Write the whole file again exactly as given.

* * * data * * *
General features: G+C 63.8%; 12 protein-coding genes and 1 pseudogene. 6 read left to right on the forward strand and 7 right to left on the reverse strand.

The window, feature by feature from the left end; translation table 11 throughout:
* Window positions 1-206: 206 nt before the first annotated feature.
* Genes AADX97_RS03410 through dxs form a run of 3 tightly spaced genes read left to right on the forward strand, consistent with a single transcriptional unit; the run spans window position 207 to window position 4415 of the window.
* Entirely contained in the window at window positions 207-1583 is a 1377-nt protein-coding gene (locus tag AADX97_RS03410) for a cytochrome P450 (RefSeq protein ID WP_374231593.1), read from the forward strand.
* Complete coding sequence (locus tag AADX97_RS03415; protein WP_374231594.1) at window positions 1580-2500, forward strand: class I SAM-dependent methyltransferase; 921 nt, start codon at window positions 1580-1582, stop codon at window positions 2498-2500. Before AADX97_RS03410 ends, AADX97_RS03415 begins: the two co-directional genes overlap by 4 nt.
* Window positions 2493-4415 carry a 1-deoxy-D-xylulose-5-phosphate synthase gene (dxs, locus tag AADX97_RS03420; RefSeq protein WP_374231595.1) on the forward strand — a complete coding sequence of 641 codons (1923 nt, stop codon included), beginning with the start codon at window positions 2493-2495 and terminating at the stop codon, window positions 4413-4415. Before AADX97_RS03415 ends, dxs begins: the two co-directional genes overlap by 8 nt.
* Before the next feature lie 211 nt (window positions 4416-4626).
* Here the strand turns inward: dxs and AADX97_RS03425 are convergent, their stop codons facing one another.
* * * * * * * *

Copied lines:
General features: G+C 63.8%; 12 protein-coding genes and 1 pseudogene. 6 read left to right on the forward strand and 7 right to left on the reverse strand.

The window, feature by feature from the left end; translation table 11 throughout:
* Window positions 1-206: 206 nt before the first annotated feature.
* Genes AADX97_RS03410 through dxs form a run of 3 tightly spaced genes read left to right on the forward strand, consistent with a single transcriptional unit; the run spans window position 207 to window position 4415 of the window.
* Entirely contained in the window at window positions 207-1583 is a 1377-nt protein-coding gene (locus tag AADX97_RS03410) for a cytochrome P450 (RefSeq protein ID WP_374231593.1), read from the forward strand.
* Complete coding sequence (locus tag AADX97_RS03415; protein WP_374231594.1) at window positions 1580-2500, forward strand: class I SAM-dependent methyltransferase; 921 nt, start codon at window positions 1580-1582, stop codon at window positions 2498-2500. Before AADX97_RS03410 ends, AADX97_RS03415 begins: the two co-directional genes overlap by 4 nt.
* Window positions 2493-4415 carry a 1-deoxy-D-xylulose-5-phosphate synthase gene (dxs, locus tag AADX97_RS03420; RefSeq protein WP_374231595.1) on the forward strand — a complete coding sequence of 641 codons (1923 nt, stop codon included), beginning with the start codon at window positions 2493-2495 and terminating at the stop codon, window positions 4413-4415. Before AADX97_RS03415 ends, dxs begins: the two co-directional genes overlap by 8 nt.
* Before the next feature lie 211 nt (window positions 4416-4626).
* Here the strand turns inward: dxs and AADX97_RS03425 are convergent, their stop codons facing one another.